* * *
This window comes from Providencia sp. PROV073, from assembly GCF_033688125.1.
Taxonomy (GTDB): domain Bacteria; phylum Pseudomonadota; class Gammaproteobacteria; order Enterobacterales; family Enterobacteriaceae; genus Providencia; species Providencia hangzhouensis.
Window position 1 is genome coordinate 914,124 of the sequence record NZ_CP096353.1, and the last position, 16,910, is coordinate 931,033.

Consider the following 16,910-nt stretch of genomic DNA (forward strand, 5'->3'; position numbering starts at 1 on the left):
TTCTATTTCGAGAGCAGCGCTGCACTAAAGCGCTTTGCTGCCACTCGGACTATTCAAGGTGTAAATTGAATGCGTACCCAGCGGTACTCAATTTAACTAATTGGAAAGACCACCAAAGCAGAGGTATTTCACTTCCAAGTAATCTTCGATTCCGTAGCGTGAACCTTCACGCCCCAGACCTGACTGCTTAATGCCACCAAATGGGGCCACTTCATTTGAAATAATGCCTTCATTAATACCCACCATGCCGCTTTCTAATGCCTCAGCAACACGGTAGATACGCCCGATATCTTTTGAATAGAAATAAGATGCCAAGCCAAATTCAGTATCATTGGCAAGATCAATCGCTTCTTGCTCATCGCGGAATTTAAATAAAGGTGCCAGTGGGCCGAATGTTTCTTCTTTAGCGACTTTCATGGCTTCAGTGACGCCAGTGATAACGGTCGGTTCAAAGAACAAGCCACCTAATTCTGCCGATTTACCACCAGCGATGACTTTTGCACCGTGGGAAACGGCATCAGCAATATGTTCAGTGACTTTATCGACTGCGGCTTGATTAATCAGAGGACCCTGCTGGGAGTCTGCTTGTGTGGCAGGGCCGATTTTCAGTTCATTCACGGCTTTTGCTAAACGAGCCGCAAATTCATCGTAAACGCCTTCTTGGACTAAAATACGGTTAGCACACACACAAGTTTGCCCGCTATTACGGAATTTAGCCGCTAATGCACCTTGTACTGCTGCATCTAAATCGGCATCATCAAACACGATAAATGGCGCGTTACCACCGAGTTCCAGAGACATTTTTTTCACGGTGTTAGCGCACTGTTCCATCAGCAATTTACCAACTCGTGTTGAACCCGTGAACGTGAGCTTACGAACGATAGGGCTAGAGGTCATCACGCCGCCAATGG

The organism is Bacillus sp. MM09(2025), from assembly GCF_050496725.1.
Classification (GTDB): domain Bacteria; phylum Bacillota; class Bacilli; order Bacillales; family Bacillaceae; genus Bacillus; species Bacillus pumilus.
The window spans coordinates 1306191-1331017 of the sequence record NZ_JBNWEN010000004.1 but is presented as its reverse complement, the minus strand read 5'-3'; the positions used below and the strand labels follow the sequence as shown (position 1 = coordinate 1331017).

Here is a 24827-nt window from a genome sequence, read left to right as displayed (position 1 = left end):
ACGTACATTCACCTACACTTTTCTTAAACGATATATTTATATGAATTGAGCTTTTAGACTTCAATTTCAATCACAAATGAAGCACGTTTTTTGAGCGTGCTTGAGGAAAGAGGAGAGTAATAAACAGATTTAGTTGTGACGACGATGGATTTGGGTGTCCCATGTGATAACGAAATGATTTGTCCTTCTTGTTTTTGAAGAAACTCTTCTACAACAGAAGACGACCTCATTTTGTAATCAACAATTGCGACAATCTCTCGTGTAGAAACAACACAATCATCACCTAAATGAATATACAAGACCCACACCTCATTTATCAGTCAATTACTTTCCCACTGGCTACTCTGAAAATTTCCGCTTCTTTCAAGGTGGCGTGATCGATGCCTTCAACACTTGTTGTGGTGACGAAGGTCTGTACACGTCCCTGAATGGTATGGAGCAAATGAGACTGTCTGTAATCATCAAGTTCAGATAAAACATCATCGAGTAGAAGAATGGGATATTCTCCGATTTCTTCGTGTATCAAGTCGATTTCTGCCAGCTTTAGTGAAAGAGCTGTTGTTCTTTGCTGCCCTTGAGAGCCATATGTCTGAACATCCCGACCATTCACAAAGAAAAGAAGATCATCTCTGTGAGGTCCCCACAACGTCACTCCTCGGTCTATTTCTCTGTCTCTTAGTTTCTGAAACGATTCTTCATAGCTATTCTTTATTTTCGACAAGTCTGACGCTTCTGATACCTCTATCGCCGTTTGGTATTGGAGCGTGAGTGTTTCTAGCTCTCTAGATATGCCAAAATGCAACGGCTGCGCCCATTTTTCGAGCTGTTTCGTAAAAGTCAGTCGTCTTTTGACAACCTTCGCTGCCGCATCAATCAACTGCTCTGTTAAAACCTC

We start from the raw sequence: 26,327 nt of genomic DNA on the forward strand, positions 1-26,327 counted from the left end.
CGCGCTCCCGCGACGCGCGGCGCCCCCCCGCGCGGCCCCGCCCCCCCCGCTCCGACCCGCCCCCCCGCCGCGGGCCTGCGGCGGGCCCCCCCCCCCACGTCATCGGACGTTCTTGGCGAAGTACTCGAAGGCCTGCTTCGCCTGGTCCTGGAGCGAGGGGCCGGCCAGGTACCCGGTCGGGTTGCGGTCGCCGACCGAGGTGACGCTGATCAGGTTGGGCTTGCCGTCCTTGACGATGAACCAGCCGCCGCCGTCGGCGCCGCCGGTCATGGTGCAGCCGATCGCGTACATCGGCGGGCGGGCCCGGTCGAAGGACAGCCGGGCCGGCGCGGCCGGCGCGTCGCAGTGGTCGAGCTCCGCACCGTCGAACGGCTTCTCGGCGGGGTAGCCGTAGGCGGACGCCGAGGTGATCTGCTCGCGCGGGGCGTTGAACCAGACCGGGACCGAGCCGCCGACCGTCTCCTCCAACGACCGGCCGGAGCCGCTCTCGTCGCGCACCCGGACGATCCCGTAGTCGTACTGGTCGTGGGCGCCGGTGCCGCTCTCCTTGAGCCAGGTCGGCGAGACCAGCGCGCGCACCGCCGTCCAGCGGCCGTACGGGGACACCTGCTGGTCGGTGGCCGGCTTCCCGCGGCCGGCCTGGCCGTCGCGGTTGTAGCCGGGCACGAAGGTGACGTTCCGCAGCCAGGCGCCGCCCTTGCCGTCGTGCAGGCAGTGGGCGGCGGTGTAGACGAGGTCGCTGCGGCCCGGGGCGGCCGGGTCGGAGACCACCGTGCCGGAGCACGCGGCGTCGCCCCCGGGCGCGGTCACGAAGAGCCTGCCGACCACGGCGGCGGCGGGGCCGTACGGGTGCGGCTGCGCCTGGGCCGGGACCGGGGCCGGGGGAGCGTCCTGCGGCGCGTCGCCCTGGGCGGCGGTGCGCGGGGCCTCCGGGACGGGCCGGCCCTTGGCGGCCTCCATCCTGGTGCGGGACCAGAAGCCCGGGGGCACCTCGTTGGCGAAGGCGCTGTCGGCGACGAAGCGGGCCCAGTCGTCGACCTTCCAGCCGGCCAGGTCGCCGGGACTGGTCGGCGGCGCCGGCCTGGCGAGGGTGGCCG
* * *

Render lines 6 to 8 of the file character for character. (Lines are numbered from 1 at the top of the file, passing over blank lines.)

The organism is Bacillus sp. MM09(2025), from assembly GCF_050496725.1.
Classification (GTDB): domain Bacteria; phylum Bacillota; class Bacilli; order Bacillales; family Bacillaceae; genus Bacillus; species Bacillus pumilus.
The window spans coordinates 1306191-1331017 of the sequence record NZ_JBNWEN010000004.1 but is presented as its reverse complement, the minus strand read 5'-3'; the positions used below and the strand labels follow the sequence as shown (position 1 = coordinate 1331017).